Sunday, January 24, 2010

1a 2ae q12 a5: Whether intention is within the competency of irrational animals? No.

Cum bruta animalia non habeant rationem, videtur quod non intendant finem, quia intendere finem proprie et principaliter est moventis, prout scilicet ordinat motum alicuius (vel sui vel alterius) in finem, quod est rationis tantum.

Since irrational animals do not grasp formal aspect, it seems that they do not intend an end, because to intend properly and principally belongs to the mover, according as he ordains the movement of something (either his own or another's) to an end, which only pertains to formal aspect.

Bruta animalia moventur ad finem, non quasi considerantia quod per motum suum possunt consequi finem (quod est proprie intendentis), sed concupiscentia finem naturali instinctu, moventur ad finem: quasi ab alio mota, sicut et cetera quae moventur naturaliter.

Irrational animals are moved to an end, not as though they thought that they can gain the end by this movement (for this belongs to one that intends), but through desiring the end by natural teleonomy, they are moved to an end: moved, as it were, by another [viz., that which their aestimative capacity must assess as either (+, 0, or -)], just like other things that are moved naturally.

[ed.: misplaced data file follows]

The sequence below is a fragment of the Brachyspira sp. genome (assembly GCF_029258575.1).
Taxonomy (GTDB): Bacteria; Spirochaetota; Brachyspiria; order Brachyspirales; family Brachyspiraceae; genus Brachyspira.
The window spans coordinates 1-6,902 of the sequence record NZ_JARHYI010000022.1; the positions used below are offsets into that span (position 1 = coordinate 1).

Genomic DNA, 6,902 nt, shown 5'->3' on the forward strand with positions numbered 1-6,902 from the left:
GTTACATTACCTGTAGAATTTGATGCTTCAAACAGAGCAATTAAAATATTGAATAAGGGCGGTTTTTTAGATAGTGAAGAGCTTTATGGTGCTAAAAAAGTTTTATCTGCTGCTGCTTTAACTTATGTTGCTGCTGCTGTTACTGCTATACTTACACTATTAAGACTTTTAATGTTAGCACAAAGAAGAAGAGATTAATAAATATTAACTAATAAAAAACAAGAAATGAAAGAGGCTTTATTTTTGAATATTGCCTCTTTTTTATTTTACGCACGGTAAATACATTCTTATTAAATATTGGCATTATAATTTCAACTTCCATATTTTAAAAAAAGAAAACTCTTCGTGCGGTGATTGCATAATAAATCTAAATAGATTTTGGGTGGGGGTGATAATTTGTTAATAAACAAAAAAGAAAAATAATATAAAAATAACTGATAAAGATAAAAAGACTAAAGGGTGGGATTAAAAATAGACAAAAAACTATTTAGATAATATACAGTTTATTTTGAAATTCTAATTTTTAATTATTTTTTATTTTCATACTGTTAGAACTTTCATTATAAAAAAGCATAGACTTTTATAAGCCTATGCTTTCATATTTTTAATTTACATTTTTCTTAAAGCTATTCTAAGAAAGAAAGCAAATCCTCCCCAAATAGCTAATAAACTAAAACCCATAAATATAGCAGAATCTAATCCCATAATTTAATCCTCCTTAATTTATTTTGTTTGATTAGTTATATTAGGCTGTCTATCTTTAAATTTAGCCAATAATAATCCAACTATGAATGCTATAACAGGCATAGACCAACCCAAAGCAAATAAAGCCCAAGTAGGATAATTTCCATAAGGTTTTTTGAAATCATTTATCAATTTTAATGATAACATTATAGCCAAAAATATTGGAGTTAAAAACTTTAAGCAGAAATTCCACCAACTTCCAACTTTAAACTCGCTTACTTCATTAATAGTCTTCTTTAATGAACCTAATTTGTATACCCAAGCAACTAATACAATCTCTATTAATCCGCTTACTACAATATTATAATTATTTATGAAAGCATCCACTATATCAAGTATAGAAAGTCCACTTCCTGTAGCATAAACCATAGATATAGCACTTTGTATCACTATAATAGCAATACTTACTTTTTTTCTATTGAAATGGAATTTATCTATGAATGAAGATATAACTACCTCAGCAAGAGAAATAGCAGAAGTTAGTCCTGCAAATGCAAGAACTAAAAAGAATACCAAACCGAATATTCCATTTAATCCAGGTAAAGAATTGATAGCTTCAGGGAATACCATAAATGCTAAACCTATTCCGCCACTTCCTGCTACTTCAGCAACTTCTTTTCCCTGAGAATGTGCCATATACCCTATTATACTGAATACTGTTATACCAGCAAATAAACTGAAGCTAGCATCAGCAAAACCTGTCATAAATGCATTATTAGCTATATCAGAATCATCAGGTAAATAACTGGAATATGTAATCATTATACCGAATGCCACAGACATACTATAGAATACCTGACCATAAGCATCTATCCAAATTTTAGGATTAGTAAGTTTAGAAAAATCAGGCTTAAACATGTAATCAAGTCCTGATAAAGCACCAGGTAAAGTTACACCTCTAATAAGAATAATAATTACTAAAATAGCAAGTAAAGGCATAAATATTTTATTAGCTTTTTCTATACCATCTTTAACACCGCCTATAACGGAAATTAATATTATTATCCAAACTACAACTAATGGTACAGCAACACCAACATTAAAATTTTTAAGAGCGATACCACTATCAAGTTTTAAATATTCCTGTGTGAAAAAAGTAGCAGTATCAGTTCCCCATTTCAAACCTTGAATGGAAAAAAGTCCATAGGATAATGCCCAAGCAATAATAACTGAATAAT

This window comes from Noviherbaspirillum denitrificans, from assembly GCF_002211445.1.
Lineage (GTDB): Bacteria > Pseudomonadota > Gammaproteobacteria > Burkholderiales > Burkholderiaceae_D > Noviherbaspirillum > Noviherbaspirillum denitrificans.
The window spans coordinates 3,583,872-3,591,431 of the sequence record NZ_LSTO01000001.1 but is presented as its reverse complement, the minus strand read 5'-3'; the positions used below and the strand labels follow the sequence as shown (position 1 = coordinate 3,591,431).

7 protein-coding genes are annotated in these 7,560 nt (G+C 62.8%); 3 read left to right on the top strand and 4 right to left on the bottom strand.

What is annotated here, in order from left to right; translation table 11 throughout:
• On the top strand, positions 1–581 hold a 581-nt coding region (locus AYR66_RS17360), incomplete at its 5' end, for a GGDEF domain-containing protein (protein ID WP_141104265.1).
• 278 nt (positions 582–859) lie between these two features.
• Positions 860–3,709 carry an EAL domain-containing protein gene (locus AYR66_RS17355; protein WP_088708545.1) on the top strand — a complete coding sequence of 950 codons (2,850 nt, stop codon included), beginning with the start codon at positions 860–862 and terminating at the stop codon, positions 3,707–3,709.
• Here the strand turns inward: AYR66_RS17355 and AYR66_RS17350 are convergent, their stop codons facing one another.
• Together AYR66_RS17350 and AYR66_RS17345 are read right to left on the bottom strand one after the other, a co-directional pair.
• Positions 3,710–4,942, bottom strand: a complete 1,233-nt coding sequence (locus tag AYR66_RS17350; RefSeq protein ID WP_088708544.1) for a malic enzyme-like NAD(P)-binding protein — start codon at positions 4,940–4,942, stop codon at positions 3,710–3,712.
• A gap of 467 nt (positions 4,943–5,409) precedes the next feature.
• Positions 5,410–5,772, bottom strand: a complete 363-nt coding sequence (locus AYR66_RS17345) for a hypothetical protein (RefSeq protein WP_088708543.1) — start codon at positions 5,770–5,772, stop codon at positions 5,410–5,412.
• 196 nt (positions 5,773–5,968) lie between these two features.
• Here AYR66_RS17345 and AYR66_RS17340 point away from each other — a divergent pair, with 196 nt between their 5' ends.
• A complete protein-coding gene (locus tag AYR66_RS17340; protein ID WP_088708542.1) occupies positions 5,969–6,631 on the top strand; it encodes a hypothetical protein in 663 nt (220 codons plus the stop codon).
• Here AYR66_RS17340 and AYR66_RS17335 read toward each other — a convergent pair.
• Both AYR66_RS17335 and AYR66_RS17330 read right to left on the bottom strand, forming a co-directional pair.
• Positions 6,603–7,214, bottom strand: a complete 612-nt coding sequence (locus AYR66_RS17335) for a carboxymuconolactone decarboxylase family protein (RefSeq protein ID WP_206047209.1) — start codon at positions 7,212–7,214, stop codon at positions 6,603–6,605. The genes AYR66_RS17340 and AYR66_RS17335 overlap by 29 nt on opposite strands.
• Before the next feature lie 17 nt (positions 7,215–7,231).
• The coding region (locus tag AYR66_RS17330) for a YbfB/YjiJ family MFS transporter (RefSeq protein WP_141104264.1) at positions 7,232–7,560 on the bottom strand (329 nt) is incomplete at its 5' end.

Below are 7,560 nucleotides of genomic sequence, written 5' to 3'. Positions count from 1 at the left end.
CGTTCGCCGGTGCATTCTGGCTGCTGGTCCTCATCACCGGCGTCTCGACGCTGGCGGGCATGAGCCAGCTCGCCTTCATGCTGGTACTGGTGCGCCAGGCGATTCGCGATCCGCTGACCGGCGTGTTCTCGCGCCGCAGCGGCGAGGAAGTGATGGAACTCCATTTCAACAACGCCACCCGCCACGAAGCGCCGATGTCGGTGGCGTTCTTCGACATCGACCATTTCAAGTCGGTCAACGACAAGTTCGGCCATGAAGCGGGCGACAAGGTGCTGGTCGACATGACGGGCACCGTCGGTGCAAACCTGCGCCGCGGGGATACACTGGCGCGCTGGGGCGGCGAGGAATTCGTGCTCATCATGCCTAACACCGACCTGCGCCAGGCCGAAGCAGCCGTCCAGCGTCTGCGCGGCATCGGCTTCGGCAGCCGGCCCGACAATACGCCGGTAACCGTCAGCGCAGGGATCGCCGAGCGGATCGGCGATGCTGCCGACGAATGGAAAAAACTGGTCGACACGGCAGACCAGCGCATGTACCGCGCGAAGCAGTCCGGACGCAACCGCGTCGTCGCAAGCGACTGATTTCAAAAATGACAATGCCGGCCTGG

Intendere est in aliud tendere; quod quidem est et moventis et moti. Secundum quidem igitur quod dicitur intendere finem id quod movetur ad finem ab alio: sic natura dicitur intendere finem, quasi mota ad suum finem a Deo, sicut sagitta a sagittante. Et hoc modo etiam bruta animalia intendunt finem, inquantum moventur instinctu naturali ad aliquid.

To intend is to tend to something; and this belongs to the mover and to the moved. According, therefore, as that which is moved to an end by another is said to intend the end: thus nature is said to intend an end, as being moved to its end by God, as the arrow is moved by the archer. And in this way, irrational animals intend an end, inasmuch as they are moved to something by natural teleonomy.

Bruta animalia agunt propter finem: movetur enim animal vel ad cibum quaerendum, vel ad aliquid huiusmodi. Sed fruitio non importat ordinationem alicuius in aliquid, sicut intentio, sed absolutam quietem in fine.

Irrational animals act for an end: for an animal is moved either to seek food, or to do something of the kind. But enjoyment does not imply the ordaining of one thing to another, as intention does, but absolute repose in the end.